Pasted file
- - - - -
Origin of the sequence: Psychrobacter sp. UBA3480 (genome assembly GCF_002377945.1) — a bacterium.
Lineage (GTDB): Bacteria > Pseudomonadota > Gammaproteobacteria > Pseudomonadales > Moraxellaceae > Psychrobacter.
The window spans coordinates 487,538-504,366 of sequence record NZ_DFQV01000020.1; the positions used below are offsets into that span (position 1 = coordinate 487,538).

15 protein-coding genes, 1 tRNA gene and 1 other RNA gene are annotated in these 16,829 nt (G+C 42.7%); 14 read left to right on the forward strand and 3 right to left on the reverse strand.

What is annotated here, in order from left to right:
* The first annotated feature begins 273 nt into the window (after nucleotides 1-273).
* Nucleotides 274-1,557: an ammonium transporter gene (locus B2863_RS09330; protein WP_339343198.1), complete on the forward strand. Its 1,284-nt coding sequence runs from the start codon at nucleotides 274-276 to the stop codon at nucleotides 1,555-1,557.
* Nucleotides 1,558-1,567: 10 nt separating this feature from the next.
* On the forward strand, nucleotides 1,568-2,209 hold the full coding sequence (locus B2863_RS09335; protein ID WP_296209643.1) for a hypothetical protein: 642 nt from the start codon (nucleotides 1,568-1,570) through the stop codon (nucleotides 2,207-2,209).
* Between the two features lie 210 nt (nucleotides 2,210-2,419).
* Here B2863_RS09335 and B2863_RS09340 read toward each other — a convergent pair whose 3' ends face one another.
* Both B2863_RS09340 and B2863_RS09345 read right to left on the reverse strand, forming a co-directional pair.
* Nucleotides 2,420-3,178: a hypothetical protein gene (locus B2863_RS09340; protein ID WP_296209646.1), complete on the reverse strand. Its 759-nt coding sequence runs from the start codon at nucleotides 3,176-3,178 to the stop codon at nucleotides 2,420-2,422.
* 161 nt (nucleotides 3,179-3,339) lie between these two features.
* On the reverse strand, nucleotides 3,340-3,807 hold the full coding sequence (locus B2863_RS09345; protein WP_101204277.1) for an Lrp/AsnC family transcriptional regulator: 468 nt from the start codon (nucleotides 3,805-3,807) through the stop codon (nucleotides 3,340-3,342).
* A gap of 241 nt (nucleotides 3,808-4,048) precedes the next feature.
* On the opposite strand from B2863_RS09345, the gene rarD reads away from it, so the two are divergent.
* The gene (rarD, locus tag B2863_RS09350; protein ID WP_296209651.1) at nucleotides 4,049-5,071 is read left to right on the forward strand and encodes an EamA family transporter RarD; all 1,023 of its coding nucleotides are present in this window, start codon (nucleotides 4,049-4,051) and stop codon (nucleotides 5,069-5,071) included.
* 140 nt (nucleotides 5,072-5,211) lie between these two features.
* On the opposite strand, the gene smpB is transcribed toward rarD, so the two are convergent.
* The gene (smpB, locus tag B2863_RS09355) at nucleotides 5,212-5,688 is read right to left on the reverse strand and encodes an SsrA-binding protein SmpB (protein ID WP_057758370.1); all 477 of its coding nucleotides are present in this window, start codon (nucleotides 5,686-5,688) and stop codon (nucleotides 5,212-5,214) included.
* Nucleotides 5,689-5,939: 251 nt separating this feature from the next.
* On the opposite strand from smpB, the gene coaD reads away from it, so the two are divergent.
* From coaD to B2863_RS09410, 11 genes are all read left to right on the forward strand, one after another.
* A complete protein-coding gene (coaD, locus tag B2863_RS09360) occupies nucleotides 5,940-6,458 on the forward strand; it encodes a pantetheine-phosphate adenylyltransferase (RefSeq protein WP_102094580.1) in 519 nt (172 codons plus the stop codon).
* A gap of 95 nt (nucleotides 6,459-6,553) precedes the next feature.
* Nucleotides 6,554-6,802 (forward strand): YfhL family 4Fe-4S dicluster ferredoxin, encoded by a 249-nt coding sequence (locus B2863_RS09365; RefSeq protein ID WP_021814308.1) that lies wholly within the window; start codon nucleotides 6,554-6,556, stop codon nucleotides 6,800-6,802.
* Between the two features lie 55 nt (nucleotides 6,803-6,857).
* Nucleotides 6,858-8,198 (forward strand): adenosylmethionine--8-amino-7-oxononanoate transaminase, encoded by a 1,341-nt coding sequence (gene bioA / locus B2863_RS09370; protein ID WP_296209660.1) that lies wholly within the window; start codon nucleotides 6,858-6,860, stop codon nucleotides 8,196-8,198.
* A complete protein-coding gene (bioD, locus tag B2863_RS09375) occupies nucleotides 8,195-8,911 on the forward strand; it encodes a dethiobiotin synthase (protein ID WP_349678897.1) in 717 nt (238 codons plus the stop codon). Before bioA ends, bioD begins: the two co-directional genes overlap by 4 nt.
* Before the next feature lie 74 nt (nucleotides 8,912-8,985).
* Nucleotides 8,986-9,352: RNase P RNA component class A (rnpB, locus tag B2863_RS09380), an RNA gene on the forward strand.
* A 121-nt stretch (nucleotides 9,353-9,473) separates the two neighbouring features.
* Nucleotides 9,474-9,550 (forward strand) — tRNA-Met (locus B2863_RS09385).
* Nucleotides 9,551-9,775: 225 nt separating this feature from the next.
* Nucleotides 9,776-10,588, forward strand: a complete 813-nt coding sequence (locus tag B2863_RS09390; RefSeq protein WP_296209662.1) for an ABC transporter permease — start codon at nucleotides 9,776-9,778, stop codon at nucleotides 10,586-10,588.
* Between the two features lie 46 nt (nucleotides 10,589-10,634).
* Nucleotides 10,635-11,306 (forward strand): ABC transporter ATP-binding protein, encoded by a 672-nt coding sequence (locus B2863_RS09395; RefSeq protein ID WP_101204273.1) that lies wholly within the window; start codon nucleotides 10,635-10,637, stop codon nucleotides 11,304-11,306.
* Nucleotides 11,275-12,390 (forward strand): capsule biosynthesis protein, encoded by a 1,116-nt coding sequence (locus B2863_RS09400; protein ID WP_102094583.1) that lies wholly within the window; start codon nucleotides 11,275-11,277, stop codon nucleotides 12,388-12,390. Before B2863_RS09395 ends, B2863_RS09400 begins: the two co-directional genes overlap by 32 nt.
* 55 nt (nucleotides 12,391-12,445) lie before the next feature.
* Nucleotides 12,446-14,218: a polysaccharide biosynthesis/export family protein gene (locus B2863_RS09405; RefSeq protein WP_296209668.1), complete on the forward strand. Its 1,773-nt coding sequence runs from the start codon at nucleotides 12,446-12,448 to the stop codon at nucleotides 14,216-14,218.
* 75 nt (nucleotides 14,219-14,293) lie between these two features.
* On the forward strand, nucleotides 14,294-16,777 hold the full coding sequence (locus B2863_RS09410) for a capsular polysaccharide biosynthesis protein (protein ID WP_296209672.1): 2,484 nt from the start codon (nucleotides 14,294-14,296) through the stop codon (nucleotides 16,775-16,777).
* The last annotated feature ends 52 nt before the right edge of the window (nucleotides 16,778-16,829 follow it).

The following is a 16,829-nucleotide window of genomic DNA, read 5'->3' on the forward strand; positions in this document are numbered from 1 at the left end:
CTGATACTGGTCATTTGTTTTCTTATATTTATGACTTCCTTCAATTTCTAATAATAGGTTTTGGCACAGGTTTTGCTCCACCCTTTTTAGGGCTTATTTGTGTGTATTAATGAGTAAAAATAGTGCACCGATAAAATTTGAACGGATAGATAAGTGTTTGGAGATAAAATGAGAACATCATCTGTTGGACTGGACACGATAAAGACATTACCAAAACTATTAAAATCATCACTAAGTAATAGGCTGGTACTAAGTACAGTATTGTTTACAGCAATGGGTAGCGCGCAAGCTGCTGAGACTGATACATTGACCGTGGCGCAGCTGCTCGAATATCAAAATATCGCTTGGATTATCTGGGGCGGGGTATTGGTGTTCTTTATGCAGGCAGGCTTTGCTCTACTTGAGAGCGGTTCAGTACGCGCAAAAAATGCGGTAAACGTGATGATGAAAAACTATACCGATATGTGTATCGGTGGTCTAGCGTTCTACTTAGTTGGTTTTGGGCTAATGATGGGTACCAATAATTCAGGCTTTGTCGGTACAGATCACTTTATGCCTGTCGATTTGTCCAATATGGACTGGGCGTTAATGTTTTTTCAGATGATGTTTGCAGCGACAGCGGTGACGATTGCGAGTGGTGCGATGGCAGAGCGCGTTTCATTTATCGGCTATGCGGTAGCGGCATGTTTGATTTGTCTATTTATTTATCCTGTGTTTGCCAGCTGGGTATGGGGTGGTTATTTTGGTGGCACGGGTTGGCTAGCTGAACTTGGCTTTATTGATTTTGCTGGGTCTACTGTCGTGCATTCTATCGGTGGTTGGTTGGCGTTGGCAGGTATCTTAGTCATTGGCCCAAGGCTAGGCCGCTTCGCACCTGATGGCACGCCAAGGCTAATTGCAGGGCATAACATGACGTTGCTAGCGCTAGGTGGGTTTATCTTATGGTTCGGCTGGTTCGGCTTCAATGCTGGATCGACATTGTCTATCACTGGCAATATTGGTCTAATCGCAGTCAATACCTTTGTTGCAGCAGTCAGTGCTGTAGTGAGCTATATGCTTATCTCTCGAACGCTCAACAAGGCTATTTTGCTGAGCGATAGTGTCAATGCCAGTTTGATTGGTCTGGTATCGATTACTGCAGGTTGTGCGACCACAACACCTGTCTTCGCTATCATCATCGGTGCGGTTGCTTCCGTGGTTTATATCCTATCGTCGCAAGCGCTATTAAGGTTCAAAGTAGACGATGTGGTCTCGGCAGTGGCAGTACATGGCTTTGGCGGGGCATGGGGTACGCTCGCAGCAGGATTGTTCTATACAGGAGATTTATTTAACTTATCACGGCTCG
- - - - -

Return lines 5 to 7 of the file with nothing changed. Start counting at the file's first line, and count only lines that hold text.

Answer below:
What is annotated here, in order from left to right:
* The first annotated feature begins 273 nt into the window (after nucleotides 1-273).
* Nucleotides 274-1,557: an ammonium transporter gene (locus B2863_RS09330; protein WP_339343198.1), complete on the forward strand. Its 1,284-nt coding sequence runs from the start codon at nucleotides 274-276 to the stop codon at nucleotides 1,555-1,557.